On May 5, World Password Day, we may have come a step closer to making passwords a thing of the past.
In a joint effort, tech giants Apple, Google and Microsoft announced Thursday morning that they are committed to building support for passwordless logins across all the mobile, desktop and browser platforms they manage over the next year. In effect, this means that passwordless authentication will be coming to all major device platforms in the not-too-distant future: Android and iOS mobile operating systems; Chrome, Edge and Safari browsers; and the Windows and macOS desktop environments.
“Just as we design our products to be intuitive and capable, we design them privately and securely,” said Kurt Knight, Apple’s senior director of platform product marketing. “Working with the industry to develop new, more secure login methods that provide greater protection and eliminate password vulnerabilities is central to our commitment to build products that provide maximum security and a transparent user experience — all with the goal of preserving users’ personal information safe.’
A passwordless login process allows users to choose their phone as the primary authentication device for apps, websites and other digital services, as Google detailed in a blog post published Thursday. Unlocking the phone with what’s set as the default action — entering a PIN, drawing a pattern, or using fingerprint unlock — is then enough to log into web services without ever entering a password, made possible. by using a unique cryptographic token called a password that is shared between the phone and the website.
By making logins dependent on a physical device, the aim is for users to benefit from simplicity and security at the same time. Without a password, there is no obligation to remember credentials for different services or compromise security by reusing the same password in multiple places. Similarly, a passwordless system will make it much more difficult for hackers to compromise credentials remotely, as login requires access to a physical device; and in theory, phishing attacks that direct users to a fake website to capture passwords will be much harder to trigger.
Vasu Jakkal, Microsoft’s vice president of security, compliance, identity and privacy, highlighted the level of compatibility between platforms. “With passkeys on your mobile device, you can sign in to an app or service on almost any device, regardless of the platform or browser the device is running on,” Jakkal said in an emailed statement. “For example, users can log into a Google Chrome browser running on Microsoft Windows with a passkey on an Apple device.”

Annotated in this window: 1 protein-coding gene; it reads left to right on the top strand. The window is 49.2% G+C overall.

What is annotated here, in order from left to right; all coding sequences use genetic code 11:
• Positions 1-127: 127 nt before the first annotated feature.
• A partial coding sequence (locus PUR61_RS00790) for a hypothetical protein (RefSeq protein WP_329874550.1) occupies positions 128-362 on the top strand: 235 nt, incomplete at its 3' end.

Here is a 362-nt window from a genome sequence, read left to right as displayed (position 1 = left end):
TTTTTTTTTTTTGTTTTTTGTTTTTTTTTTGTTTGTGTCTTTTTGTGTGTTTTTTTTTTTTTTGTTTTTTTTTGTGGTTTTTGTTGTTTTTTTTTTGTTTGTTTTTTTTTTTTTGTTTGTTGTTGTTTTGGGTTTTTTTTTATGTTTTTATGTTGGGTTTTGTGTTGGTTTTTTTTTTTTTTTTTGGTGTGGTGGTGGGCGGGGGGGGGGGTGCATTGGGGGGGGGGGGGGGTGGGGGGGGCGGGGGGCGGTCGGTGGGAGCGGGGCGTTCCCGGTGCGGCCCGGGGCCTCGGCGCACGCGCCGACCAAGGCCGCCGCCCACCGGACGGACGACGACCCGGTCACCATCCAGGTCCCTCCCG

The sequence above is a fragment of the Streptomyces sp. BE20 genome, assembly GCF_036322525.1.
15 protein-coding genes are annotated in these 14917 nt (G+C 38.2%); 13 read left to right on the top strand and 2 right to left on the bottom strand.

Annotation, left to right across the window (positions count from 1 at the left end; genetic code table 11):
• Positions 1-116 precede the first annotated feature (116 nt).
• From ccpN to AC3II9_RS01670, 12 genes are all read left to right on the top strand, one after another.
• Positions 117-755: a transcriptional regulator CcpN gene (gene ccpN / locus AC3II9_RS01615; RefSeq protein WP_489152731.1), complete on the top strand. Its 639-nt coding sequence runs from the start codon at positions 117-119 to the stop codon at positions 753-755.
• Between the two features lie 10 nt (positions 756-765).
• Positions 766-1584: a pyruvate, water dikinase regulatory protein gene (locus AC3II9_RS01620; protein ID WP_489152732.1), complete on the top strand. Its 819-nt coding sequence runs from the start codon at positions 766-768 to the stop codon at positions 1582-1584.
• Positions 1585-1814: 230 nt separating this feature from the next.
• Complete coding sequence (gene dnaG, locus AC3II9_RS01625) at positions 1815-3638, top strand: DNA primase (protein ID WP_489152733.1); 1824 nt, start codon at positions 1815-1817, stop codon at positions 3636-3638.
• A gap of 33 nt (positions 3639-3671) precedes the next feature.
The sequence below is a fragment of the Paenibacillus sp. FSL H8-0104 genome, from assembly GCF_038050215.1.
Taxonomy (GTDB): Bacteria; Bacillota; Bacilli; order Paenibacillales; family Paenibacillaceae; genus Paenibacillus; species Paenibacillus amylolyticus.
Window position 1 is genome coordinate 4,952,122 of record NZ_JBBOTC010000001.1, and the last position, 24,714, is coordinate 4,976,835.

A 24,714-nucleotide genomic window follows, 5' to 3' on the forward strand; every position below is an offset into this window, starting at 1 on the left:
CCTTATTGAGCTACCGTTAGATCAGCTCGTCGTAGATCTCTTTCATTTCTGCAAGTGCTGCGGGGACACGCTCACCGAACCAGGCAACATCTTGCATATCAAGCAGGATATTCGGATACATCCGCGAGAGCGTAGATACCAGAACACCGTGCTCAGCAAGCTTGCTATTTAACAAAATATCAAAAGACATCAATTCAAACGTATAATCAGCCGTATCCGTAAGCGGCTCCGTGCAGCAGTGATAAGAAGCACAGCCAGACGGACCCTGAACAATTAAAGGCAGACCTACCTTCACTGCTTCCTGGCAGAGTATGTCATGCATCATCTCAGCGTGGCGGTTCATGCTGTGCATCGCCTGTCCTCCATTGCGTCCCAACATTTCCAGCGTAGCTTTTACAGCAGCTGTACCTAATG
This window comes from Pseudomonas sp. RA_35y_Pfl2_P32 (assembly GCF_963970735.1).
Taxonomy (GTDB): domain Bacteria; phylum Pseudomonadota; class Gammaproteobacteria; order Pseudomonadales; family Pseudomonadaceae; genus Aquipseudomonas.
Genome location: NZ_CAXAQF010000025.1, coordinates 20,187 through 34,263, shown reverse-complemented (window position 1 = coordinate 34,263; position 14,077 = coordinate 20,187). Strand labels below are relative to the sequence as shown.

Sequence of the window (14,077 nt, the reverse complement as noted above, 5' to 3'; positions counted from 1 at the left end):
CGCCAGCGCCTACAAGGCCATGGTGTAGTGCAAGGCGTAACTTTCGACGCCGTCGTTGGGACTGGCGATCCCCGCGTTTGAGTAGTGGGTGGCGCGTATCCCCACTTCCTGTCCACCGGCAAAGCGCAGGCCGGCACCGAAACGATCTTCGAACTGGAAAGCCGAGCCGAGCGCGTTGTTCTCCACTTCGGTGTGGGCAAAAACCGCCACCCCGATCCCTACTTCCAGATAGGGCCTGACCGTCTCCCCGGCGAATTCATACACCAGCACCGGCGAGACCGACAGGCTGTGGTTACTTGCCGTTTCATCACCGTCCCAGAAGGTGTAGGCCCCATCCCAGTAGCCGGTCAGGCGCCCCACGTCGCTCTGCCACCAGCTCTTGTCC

The cross-platform functionality is enabled by a standard called FIDO, which uses the principles of public key cryptography to enable passwordless authentication and multi-factor authentication in various contexts. A user’s phone can store a unique FIDO compliant passcode and share it with a website for authentication only when the phone is unlocked. According to Google’s post, passkeys can also be easily synced to a new device from a cloud backup in the event that a phone is lost.
While many popular applications already include support for FIDO authentication, the first login requires the use of a password before FIDO can be configured – meaning users were still vulnerable to phishing attacks where passwords are intercepted or stolen along the way.
But the new procedures will remove the initial password requirement, as Sampath Srinivas, director of product management for secure authentication at Google and president of the FIDO Alliance, said in an email statement sent to The edge.
“This expanded FIDO support announced today will enable websites to implement an end-to-end passwordless experience with phishing-resistant security for the first time,” said Srinivas. “This includes both the first login to a website and repeated logins. When password key support becomes available across the industry in 2022 and 2023, we will finally have the internet platform for a passwordless future.”
So far, Apple, Google and Microsoft have all said they expect the new login capabilities to be available across all platforms in the coming year, though no more specific roadmap has been announced. While the plot to kill the password has been going on for years, there are signs that it finally worked this time around.